Foster said familiar social activities are vital in helping immigrants integrate into Canadian society, and are especially important for teenagers who are likely feeling displaced and don’t have as many opportunities to get involved in activities without their families.

The men’s team is now competing in Ottawa Carleton Soccer League — “our goal is to qualify to Ontario Soccer League,” said Sakhniya — and the club has already established three other teams for kids under 12. ”We are going to start a team for girls as well.”

The club is a not-for-profit organization, so the players are only charged for the cost of the activities including the league participation fees. The next thing is to find a sponsor, he added.

“I want to help immigrant kids to showcase their talents, so Canada’s soccer can benefit from their talents,” Sakhniya said.

“It’s the most growing sport (in Canada), and immigrants need to tap into this sport to help their new country. We have some excellent players, who are 14 to 16 years old. They could go play for university teams, famous clubs and even the national team when Canada co-hosts the 2026 World Cup.”

Maan Alhmidi , The Canadian Press

Like us on Facebook and follow us on Twitter.

Get local stories you won't find anywhere else right to your inbox.
Sign up here

Just Posted

Whitehorse native Elias joins Michigan-Dearborn Wolverines

Johnny Elias played for the Fernie Ghostriders this past season

EDITORIAL: Editor bids farewell

Editor Paige Mueller will be leaving The Free Press team at the end of July

Aislinn Dressler competes in 2020 Youth Innovation Showcase

Dressler was a finalist at the showcase, exhibiting her energy efficient fridge design

Stories decorate city pathways for new reading initiative

The Fernie Women’s Resource Centre began the initiative in support of the local early years community

QUIZ: How much do you know about British Columbia?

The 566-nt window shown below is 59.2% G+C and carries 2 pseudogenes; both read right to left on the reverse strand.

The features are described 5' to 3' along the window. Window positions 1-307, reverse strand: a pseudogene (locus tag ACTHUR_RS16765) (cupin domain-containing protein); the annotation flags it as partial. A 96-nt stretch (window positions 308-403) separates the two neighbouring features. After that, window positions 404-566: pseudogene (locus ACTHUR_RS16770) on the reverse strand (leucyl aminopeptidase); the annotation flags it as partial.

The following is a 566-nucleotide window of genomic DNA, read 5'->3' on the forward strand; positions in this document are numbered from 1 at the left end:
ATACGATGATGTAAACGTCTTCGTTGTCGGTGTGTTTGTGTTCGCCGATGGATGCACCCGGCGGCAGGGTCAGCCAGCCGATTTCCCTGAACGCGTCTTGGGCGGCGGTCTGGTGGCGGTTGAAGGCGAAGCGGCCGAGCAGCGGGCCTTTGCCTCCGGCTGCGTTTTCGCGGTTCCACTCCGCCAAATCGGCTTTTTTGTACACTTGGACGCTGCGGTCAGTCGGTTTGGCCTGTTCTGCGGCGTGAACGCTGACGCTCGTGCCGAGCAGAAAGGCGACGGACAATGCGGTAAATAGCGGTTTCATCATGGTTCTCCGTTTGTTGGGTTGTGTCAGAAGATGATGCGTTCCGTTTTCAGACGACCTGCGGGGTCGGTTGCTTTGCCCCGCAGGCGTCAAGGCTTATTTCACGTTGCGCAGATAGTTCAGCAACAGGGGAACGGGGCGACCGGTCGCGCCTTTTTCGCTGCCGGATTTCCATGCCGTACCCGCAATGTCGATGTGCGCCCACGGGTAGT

On this B.C. Day long weekend, put your knowledge of our province to the test

B.C. records 146 new COVID-19 cases through long weekend

More that 28 people tested positive for the virus each day since Friday

Canucks tame Minnesota Wild 4-3 to even NHL qualifying series

J.T. Miller leads Vancouver with goal and an assist

COVID-19 vaccine efforts provide hope but no silver bullet to stop pandemic: Tam

There are more than two dozen vaccines for COVID-19 in clinical trials around the world

Interior Health reports nine new cases of COVID-19, 149 linked to Kelowna

Nine new cases were reported in the Interior Health region over the long weekend’s four reporting periods

Two people die in propane heated outdoor shower near Princeton

Couple was attending a long weekend gathering

Study shines light on what makes LGBTQ+ youth feel safe in a community

The study goes beyond looking at school or family supports

Alberta to require masks at schools this fall, but still no mandate in B.C.

B.C. students are also set to return to classrooms in September

Feds fund $2M for habitat conservation in the Kootenays

Kootenay Connect program to protect habitat for species at risk in four areas in the region

B.C. to allow customers to buy cannabis online for in-store pickup at private shops

Age verification will still be required inside the store

Most Read